IAB Annual Leadership Meeting and PaidContent 2011: The Future of People, Publishing and Data

It was a big week for the publisher ecosystem. Both the IAB Leadership Summit and PaidContent.org took on the big questions facing the publishing and advertising ecosystem. It was great to see so many great folks from both publishers and technology providers, @IAB put on the best event to date, Randall, Lisa, Phil et al put together an agenda which kept people engaged until the close yet encouraged networking – a delicate balance. A big thanks as well to Jeff Britt and the team at PaidContent. The IAB Leadership Summit, in the midst of Do Not Track  intiatives, took on the question of data vs. people, which was reframed by Babycenter’s Tina Sharkey as data “and” people but as Bowen Dwelle of Admonsters says should have been “Data is Awesome” given the mood at the event. The Doc Searls data camp focuses on putting control of data completely in the hands of the end user.  While we believe transparency is critically important, we’ve seen that it’s unlikely that most individuals will make the effort to purchase and actively maintain third party data management services. Dwelle reinforced this sentiment, saying “I agree w/ moving from “privacy fears” to “data as an asset” – but how to get consumers to care about data?”  If this is indeed the case, it puts more responsibility on identity providers, publishers and advertisers alike to treat end users as people.  As Rik van der Kooi, Corporate Vice President of Microsoft’s Advertiser & Publisher Solutions (APS) group said, “Don’t ask don’t tell for data is not an acceptable way of doing business.” On the other hand we do agree with Doc that people absolutely want a certain amount of control over how they apply their online identities. Doc said “We want not just control of our data, we want independence. Who you are to Google is different than who you are to Facebook.” We’ve seen this desire in action, with people using Facebook or Twitter identities in many cases when they are looking for personal social context, then apply a LinkedIn identity in a business context. What’s really exciting is that the industry is embracing the idea of a new generation of permission marketing, where permissions granted are to valuable personal and social data.  This is one key way the industry is addressing legislative initiatives like “Do Not Track.” Some key event quotes and tweets included:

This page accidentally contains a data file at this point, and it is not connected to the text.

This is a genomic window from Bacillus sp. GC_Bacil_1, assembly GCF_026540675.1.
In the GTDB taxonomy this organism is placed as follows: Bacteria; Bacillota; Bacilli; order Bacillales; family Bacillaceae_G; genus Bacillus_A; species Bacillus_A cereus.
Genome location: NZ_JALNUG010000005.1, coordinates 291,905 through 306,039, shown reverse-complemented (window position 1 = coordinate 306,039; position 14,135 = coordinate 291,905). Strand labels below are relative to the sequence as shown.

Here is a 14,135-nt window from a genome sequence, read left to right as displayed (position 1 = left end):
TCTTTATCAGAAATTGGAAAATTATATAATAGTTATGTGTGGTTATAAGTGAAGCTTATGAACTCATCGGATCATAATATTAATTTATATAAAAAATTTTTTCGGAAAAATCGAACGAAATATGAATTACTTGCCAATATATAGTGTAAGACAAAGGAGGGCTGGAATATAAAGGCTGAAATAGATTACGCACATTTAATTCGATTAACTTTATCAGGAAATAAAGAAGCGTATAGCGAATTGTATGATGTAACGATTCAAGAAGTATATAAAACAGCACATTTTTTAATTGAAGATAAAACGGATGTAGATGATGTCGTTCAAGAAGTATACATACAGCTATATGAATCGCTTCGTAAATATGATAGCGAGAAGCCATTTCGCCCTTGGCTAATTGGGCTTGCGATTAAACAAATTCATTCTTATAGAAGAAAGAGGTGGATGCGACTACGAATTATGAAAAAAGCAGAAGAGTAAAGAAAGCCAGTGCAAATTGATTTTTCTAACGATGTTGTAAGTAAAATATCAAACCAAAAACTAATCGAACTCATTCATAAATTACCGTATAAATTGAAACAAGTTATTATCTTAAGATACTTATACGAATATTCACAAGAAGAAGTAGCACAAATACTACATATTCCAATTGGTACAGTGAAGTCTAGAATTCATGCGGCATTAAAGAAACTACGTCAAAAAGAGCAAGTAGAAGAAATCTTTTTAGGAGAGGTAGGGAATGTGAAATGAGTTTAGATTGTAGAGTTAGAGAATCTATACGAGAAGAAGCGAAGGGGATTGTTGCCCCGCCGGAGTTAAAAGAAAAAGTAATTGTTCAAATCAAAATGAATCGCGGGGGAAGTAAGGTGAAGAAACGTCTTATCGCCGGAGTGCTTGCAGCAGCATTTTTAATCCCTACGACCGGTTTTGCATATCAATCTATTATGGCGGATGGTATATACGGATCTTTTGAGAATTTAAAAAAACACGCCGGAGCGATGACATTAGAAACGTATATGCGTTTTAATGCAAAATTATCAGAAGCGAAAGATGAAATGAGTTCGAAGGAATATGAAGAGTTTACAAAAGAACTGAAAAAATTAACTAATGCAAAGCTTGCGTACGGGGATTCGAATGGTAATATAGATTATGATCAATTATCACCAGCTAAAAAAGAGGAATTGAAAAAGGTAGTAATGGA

• Personal data is the new oil of the Internet and the new currency of the digital world
  • In 2011 all ads will be data informed including social data and social advertising, and brand advertising will be 50% of data budgets
  • Omar Tawakol of BlueKai: We are coming into a world where data is king (no longer context)
  • Omar Tawakol: Every CMO will be investing in a data management platform – they are “leaking gold”